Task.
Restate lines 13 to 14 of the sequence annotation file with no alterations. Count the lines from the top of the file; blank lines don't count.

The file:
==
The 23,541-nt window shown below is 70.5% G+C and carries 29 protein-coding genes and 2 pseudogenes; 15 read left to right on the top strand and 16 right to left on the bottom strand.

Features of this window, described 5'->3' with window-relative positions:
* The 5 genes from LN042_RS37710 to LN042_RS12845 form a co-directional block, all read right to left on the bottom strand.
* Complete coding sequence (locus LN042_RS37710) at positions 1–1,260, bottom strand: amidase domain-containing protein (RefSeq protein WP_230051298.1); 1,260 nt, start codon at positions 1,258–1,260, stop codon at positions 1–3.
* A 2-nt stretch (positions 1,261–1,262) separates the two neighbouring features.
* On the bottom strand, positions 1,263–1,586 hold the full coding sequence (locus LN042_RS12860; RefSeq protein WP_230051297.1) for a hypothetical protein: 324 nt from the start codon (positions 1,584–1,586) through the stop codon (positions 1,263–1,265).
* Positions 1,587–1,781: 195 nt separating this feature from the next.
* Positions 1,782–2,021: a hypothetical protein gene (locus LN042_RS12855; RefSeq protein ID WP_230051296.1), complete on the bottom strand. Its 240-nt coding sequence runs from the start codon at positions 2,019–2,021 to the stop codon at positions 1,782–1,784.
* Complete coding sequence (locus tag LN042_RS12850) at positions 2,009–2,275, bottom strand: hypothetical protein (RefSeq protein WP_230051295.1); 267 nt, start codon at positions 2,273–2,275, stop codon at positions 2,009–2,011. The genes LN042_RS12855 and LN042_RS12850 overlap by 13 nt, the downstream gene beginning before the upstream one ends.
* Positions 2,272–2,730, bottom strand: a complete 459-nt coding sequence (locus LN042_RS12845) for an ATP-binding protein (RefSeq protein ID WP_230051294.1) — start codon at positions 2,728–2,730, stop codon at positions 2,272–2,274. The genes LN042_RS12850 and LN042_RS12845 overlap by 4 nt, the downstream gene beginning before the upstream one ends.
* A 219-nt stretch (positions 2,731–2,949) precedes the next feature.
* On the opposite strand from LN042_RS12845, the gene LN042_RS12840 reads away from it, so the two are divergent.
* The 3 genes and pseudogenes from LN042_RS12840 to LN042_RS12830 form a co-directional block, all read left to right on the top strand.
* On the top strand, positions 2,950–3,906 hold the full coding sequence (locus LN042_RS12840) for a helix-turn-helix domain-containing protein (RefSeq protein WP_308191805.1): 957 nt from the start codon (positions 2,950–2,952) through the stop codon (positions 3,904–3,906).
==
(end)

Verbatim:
* The 3 genes and pseudogenes from LN042_RS12840 to LN042_RS12830 form a co-directional block, all read left to right on the top strand.
* On the top strand, positions 2,950–3,906 hold the full coding sequence (locus LN042_RS12840) for a helix-turn-helix domain-containing protein (RefSeq protein WP_308191805.1): 957 nt from the start codon (positions 2,950–2,952) through the stop codon (positions 3,904–3,906).